If you could have one wish what would it be? Toward the top of the list I’m sure we could find world peace. A grand idea, but it all has to start somewhere. How about in our homes?
Sometimes we may think that our efforts of teaching our children to be nice are futile, but the other day my daughter’s teacher pulled me aside and told me a story that brought me hope.
The teacher had brought signs for the kids to hold that were attached to popsicle sticks. Problem was, she happened to be 1 short, so everyone was able to hold one, except for the last little girl. The teacher told this girl that she would be able to help by holding up a different picture, but this little girl was upset that she didn’t get one with a popsicle stick. The teacher had greatly underestimated the worth of that popsicle stick to a 5 year old girl. The girl started crying as the teacher tried to calm her. Then my daughter stepped forward and offered the girl her sign on a stick. How pleased I was that she would do such a nice thing.
Now don’t get me wrong. That same evening she was antagonizing her little sister by taking her favorite bear away from her. But having her teacher comment on the difference my daughter had made to her day seemed to dampen my reaction to the later offense.
Teaching our children to be nice is something that takes time and patience. The biggest thing for them to realize is that kindness has value. It’s easy to think that the world isn’t fair, or they are being cheated out of something better by being nice, but in reality, everyone benefits when someone is nice. Here are some ideas to help your children be nicer.
Be nice to your kids.
Treat your children with respect and encourage them to do the same. There should still be discipline, but use words instead of force.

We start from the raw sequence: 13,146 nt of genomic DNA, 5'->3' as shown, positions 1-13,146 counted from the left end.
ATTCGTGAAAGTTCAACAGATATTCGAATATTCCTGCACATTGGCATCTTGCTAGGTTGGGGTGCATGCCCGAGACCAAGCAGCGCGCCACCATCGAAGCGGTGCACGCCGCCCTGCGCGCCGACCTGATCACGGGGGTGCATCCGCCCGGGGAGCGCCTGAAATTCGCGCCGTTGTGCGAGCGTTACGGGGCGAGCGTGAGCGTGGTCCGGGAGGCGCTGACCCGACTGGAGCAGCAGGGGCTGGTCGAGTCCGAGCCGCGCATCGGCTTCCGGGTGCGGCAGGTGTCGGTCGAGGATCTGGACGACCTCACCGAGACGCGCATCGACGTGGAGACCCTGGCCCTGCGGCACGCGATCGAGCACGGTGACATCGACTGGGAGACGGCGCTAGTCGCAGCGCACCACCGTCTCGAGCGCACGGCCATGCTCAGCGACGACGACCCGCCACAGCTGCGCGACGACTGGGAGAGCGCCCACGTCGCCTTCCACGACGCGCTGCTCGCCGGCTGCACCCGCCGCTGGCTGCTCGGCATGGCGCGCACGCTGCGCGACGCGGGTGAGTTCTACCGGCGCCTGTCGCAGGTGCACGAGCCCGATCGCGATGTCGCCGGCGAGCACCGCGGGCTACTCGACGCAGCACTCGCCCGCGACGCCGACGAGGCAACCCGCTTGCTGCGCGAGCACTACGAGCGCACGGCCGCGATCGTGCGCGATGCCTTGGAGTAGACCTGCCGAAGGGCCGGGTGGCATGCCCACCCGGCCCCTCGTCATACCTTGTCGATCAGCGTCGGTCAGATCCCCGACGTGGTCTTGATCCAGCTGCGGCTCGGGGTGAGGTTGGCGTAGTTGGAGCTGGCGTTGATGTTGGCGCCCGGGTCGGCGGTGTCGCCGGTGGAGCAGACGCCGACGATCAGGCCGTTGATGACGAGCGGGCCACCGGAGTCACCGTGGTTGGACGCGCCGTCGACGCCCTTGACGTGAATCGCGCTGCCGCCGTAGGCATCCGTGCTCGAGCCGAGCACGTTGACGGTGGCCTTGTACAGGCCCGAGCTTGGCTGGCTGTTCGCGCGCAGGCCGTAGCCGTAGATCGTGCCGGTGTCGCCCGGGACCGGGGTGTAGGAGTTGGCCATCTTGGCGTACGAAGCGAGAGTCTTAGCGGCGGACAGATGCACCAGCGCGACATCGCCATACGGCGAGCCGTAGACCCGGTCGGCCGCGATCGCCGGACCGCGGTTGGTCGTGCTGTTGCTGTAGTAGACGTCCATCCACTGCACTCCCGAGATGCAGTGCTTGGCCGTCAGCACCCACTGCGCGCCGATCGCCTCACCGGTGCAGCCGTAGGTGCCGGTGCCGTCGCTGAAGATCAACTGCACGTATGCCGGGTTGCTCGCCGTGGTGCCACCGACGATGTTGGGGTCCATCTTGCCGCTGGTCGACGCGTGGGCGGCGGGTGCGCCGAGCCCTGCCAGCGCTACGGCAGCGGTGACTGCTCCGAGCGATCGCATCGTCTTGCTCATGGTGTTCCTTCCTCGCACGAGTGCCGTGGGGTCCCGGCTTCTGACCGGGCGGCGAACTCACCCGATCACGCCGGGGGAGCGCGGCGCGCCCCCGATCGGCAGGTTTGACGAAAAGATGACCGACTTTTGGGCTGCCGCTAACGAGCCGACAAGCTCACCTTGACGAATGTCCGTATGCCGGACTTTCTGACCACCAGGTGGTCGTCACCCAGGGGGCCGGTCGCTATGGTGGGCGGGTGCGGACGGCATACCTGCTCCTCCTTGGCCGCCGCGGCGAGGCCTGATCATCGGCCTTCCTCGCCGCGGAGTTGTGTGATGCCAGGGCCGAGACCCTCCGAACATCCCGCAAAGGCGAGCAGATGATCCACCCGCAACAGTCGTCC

Pay attention to your kids.
Spend quality time with them. Let them know that you love them. A person is more likely to be nice if they feel good about themselves.
Model good behavior.
Let your children see you being nice. Volunteer, help your neighbors, and treat others with dignity and respect.
Use kind language.
Don’t treat someone nicely and then come home and talk bad behind their back. Everyone has a different idea of “good” words and “bad” words. I would suggest that any words that are not nice, are also “bad” words.
Reinforce good behavior.
When you see your child being nice, make a big deal out of it. Sometimes you may have to look long and hard to find something, but when you do, praise them heavily for it, multiple times.
Give your children chores.
There was a study from the University of Minnesota that showed children that did housework had better feelings of responsibility and self worth in their later years. Who would have guessed that chores could make your children nicer? MyJobChart.com couldn’t prove it till now, but we’ve known it all along.
Read about being kind.
We all know the importance of reading to our children. Add some books about kindness to your reading schedule and then discuss them.
Encourage them to make friends.
When you have a friend you tend to do things for them out of kindness. You also tend to sacrifice more for them than a stranger.
Get a pet.
A pet can make everyone happy. Except for maybe cleaning up after it, and then it will reinforce how to care for something that doesn’t always reciprocate it.